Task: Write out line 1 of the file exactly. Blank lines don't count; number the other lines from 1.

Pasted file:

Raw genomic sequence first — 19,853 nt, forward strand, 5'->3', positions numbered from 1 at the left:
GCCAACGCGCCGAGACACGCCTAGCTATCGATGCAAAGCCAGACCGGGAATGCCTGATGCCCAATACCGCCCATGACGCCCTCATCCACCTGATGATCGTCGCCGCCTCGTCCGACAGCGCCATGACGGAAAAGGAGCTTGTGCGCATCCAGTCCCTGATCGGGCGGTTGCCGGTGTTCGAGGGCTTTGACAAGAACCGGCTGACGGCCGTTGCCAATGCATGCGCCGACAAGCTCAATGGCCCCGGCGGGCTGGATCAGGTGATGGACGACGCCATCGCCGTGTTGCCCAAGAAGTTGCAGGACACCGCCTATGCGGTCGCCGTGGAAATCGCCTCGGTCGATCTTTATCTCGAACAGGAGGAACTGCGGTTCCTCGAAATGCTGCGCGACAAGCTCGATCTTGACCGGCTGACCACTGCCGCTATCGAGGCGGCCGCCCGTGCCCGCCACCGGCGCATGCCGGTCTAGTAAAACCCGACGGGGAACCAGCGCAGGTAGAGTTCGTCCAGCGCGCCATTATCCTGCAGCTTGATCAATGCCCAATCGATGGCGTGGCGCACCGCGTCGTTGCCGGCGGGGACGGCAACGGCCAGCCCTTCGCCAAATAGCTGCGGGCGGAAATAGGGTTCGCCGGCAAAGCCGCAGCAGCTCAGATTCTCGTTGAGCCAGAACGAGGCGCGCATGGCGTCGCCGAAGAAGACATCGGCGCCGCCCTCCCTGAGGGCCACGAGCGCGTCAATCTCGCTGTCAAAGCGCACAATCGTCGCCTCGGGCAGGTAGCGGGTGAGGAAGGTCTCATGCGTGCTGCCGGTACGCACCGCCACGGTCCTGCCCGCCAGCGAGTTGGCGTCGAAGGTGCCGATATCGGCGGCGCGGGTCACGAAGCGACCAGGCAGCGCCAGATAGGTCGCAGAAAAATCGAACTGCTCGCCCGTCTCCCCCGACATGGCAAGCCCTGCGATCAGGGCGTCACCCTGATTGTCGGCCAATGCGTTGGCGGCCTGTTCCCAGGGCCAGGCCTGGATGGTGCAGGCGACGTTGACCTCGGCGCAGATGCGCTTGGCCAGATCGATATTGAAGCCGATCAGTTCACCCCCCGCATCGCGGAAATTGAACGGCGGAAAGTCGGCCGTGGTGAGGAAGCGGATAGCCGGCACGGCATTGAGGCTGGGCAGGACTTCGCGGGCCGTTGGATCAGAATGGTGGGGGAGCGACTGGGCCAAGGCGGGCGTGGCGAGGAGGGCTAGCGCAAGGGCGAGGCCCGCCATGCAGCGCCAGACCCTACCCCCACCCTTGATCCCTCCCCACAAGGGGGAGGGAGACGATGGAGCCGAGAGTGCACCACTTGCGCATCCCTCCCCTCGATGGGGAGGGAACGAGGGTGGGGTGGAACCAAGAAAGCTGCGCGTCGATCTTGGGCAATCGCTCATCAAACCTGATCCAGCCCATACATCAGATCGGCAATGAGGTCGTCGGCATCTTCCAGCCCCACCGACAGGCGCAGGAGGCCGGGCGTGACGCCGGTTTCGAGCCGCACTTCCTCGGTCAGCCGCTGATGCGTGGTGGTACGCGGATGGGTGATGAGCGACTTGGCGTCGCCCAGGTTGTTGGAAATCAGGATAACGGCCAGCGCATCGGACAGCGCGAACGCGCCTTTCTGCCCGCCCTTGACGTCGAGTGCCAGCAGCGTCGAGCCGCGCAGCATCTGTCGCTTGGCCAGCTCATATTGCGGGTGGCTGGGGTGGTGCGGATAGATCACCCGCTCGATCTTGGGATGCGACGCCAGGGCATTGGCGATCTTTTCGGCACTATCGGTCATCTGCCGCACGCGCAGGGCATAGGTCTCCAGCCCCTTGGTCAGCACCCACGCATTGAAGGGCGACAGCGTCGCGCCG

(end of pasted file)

Raw genomic sequence first — 19,853 nt, forward strand, 5'->3', positions numbered from 1 at the left: